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Haley Barbour handicaps Donald Trump’s VP picks

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The former head of the national Republican Party has plugged Newt Gingrich as one possible vice presidential pick for likely GOP presidential nominee Donald Trump.

“I think of it as six words: Speaker of the House Newt Gingrich,” Haley Barbour said on Tuesday’s “Morning Joe” program on MSNBC.

Barbour, a lobbyist, served as chair of the Republican National Committee in 1993-97 before becoming governor of Mississippi between 2004-12.

Gingrich, Speaker of the U.S. House of Representatives in 1995-99, co-wrote the GOP’s “Contract with America” legislative agenda for the 1994 midterm election. He also unsuccessfully ran for the GOP presidential nomination in 2012.

“There’s some obvious things like (Ohio Gov.) John Kasich,” Barbour said, according to a transcript. “Kasich says he’s not interested, but that’s normally the response of somebody who gets asked by the press or gets asked by somebody else. That’s different than being asked by the candidate, ‘Will you be my running mate?’”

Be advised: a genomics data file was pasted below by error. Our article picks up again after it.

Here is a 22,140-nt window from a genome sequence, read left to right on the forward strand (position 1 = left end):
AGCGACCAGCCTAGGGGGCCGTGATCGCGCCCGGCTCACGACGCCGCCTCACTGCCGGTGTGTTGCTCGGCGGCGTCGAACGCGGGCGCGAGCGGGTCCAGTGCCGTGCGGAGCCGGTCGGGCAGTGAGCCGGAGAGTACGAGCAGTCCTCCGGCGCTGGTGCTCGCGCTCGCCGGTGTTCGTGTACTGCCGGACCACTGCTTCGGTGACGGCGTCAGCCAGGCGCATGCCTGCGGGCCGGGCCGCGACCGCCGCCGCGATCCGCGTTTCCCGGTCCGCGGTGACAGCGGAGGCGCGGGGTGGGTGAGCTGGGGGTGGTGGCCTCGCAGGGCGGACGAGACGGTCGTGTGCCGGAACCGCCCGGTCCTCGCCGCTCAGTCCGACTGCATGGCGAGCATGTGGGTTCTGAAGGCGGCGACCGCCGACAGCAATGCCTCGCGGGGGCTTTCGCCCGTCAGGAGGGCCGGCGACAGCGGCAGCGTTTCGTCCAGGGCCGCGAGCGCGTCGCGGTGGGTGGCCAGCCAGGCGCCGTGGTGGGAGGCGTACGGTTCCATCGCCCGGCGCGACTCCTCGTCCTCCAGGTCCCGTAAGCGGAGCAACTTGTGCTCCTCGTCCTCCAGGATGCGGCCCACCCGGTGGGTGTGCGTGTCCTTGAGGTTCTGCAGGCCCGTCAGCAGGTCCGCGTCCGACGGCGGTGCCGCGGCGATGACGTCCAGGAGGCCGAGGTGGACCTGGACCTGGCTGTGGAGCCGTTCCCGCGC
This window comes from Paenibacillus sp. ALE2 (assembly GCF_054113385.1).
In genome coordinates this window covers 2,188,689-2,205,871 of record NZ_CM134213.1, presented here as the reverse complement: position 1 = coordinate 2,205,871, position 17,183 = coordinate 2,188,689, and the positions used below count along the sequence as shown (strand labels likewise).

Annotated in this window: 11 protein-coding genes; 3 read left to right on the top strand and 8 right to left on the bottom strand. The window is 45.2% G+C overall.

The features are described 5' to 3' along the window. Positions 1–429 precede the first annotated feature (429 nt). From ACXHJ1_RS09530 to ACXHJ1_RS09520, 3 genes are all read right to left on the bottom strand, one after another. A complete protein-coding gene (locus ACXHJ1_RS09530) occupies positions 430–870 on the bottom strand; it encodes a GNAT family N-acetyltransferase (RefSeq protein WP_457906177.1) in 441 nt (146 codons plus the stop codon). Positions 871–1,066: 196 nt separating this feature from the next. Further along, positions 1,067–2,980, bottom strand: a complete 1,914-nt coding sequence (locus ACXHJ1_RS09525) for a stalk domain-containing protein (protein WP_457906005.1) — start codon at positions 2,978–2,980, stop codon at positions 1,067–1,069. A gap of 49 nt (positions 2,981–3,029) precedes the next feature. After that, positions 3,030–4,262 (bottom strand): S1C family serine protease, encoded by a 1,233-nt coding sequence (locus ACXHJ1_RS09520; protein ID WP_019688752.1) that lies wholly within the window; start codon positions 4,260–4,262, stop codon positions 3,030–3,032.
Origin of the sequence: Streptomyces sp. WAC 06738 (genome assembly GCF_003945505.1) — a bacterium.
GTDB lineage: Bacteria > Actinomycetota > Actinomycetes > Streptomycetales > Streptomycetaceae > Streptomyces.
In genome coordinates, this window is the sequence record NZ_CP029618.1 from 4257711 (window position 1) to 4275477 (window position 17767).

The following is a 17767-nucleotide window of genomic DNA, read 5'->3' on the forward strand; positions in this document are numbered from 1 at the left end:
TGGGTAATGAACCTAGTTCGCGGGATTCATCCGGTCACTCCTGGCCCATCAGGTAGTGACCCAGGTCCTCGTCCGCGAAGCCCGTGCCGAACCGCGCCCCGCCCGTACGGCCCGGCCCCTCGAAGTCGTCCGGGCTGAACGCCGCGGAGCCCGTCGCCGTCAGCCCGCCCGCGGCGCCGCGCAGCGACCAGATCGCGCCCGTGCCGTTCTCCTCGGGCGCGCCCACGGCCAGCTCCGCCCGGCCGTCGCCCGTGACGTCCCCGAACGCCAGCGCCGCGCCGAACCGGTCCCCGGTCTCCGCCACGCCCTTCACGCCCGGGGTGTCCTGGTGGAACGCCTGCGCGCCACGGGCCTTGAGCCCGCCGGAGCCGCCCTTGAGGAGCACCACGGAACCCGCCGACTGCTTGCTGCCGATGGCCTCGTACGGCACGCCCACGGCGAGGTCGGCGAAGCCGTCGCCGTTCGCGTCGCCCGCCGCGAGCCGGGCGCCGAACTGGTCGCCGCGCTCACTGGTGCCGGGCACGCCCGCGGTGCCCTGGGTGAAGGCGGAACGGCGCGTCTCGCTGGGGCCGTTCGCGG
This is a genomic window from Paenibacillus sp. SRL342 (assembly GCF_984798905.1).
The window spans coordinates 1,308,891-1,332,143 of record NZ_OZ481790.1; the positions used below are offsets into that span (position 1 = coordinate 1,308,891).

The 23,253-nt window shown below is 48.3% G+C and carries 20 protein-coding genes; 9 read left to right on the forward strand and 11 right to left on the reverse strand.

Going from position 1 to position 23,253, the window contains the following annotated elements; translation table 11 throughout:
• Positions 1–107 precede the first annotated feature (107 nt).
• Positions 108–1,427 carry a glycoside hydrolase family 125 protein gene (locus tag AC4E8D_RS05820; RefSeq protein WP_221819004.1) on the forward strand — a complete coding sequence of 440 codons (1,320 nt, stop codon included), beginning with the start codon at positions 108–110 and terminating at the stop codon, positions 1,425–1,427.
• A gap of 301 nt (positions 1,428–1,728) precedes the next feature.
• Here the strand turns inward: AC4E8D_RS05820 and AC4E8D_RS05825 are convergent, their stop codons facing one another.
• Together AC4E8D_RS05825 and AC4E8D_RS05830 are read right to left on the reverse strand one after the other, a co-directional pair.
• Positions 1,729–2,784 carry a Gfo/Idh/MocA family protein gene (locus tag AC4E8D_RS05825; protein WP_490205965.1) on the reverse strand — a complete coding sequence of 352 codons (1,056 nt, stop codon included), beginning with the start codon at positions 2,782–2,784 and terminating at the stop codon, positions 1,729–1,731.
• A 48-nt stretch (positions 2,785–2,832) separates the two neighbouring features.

“But Newt is a bright, bright, bright guy,” Barbour added. “I think there are just some other geographical advantages with some other people. Marco Rubio, again, critical state, Florida. Popular guy. Very attractive, young.”

New Mexico Gov. “Susanna Martinez came up in the previous story,” Barbour said. “Outstanding governor in a tough state. Really a great person. So there are lots of choices.”

Barbour, however, made clear he wasn’t “privy to any (inside) information”: “Newt is one of those people that’s on the list, apparently.”

Before joining Florida Politics, journalist and attorney James Rosica was state government reporter for The Tampa Tribune. He attended journalism school in Washington, D.C., working at dailies and weekly papers in Philadelphia after graduation. Rosica joined the Tallahassee Democrat in 1997, later moving to the courts beat, where he reported on the 2000 presidential recount. In 2005, Rosica left journalism to attend law school in Philadelphia, afterwards working part time for a public-interest law firm. Returning to writing, he covered three legislative sessions in Tallahassee for The Associated Press, before joining the Tribune’s re-opened Tallahassee bureau in 2013. He can be reached at

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